Opinion

John Lloyd

Modi: Democrat or divider

John Lloyd
Apr 9, 2014 19:25 UTC

India’s 815 million voters started the five-week voting cycle earlier this week. It’s already being celebrated as a triumph just for taking place — “the largest collective democratic act in history,” according to the Economist.

The winner will matter. India now punches far below its demographic weight — its 1.24 billion people are served by just 600 diplomats, about the same number as the Netherlands. The United States, with 314 million people, has 15,000. But that apparent lack of interest in making a mark on the world seems about to end.

What had seemed a likely victory for the first minister of the northwestern state of Gujarat, Narendra Modi, has now hardened into a near certainty — at least for much of the Indian media. Modi, self-made, ambitious and energetic at 63, has the ability to project India’s latent power. He wants growth, which India greatly needs to raise more of its citizens out of poverty and to provide jobs for its expanding population.

That could be a cause for fear — first within, and then outside of, India. For Modi is marked by a dark shadow that he cannot — and perhaps has no wish to — shake. His political affiliation, the Bharatiya Janata Party (BJP), and his membership in the right-wing , paramilitary Hindu nationalist group Rashtriya Swayamsevak Sangh (RSS) signals he may have less loyalty to the multi-ethnic country that is India and more to the dominant ethnicity: the Hindus.

The charge against Modi that casts the longest shadow involves days of mob violence in Gujarat in 2002. A train caught fire in a town called Godha, causing 59 deaths — and rumors quickly pointed to Muslim extremists. In revenge, Hindu extremists slaughtered between 1,000 and 2,000 Muslims. There is no final clarity to this incident. A local commission has, 12 years later, yet to publish a final report on the train fire. Another commission, set up by the central government, concluded the fire was accidental.

The coming clash of civilizations over gay rights

John Lloyd
Aug 12, 2013 20:54 UTC

Supporters of gay rights have been protesting in Western cities this past week, picketing in front of Russian embassies and consulates. They’re protesting the passing of a law in the Russian parliament that bans “homosexual propaganda” directed at under 18-year olds — which if interpreted strictly, bans all public demonstrations and much public and private discussion on the issue.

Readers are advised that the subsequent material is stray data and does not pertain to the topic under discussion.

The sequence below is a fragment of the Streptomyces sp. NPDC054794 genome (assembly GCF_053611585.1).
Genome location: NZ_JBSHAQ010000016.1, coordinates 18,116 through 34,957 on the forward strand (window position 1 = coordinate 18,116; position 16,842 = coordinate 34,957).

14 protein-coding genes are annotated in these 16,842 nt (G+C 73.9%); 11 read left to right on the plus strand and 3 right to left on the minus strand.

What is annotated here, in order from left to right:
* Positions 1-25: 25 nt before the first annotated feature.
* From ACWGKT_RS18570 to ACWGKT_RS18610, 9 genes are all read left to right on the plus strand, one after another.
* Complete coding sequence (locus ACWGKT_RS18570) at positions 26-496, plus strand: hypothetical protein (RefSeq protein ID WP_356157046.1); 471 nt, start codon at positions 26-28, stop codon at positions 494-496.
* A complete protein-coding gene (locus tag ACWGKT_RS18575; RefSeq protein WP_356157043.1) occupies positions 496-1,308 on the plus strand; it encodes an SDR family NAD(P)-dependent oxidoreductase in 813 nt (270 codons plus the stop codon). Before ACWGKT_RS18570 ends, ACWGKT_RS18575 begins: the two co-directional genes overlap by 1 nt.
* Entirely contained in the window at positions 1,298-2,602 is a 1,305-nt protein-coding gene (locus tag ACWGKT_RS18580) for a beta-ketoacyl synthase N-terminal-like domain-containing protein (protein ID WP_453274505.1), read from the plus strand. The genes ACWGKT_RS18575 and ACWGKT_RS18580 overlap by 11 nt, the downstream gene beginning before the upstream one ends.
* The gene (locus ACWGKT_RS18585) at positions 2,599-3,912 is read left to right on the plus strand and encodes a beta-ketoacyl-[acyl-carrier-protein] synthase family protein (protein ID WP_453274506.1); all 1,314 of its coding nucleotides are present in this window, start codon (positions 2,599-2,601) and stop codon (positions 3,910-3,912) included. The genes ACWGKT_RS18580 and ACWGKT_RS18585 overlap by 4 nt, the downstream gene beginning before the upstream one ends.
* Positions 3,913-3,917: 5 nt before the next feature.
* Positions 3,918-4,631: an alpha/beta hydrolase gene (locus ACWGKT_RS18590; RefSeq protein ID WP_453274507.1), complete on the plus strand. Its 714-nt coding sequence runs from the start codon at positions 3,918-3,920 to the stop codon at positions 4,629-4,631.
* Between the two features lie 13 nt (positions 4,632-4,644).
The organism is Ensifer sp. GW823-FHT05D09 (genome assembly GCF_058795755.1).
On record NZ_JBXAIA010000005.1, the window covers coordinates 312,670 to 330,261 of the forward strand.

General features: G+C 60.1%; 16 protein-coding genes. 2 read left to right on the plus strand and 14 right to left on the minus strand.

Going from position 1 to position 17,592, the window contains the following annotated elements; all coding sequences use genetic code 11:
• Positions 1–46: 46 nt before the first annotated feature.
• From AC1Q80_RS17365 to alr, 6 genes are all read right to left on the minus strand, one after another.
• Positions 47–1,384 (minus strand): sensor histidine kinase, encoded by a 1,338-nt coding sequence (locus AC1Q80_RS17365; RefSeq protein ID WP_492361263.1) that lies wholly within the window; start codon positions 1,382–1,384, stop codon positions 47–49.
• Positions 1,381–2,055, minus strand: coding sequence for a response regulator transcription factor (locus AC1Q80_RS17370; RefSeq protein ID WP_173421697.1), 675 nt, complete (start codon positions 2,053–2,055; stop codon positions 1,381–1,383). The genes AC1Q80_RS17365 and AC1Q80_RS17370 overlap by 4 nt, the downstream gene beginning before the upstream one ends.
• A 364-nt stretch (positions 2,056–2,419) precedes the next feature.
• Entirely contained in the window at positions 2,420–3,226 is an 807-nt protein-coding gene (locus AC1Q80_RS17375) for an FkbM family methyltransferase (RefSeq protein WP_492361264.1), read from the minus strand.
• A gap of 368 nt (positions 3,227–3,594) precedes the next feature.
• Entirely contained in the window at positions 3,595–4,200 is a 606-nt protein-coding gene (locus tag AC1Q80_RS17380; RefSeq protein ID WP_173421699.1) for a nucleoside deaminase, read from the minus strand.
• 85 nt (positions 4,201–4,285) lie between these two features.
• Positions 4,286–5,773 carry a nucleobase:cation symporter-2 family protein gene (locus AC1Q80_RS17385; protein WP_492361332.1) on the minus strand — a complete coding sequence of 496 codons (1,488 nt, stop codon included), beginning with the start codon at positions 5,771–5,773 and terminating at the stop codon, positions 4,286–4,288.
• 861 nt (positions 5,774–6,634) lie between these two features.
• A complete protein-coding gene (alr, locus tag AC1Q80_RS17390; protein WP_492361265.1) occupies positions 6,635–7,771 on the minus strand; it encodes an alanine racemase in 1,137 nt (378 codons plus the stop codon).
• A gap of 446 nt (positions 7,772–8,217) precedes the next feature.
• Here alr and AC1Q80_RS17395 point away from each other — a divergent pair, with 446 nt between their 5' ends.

Not so long ago how a country’s administration handled its ‘homosexual problem’ would be thought of as its business. Many still think that way. But most Western democracies don’t. They haven’t just adopted legislation that enjoins equality of treatment for all, irrespective of sexuality. They have taken seriously, for the most part, the claims made by gay organizations for many years: that discrimination against gay men and women is an affront to civil liberties, and that when some states pursue discriminatory policies, those who do not should make their disapproval clear. Gay rights are now part of the world’s clash of cultures.

This is presently true most clearly in the United States and the U.K., not because they have been ahead of the pack in equality — they have lagged a bit behind Canada and the Scandinavian states, ever the pioneers in such matters — but because they have had, and still have, the most contentious relations with Russia.

Bureaucracy will set you free

John Lloyd
Mar 13, 2013 19:37 UTC

Two movements, fundamentally opposed, are at work in the world: corruption and anti-corruption. The marketization of the economies of China, India and Russia in the past two decades has exacerbated the corruption in those countries. Businesspeople and politicians, often hardly distinguishable, become billionaires in tandem.

But corruption is falling out of favor in more and more countries as more and more governments realize that while it may get things done in the short term, it corrodes everything in the long term. As public anger rises everywhere against the grossest inequalities the modern world has seen, it provides the fuel for future fires. Bribes, the most common form of corruption, are a crime not just against the law but against the public. Those states now climbing the wealth ladder will risk worse than poverty if they do not grasp that truth.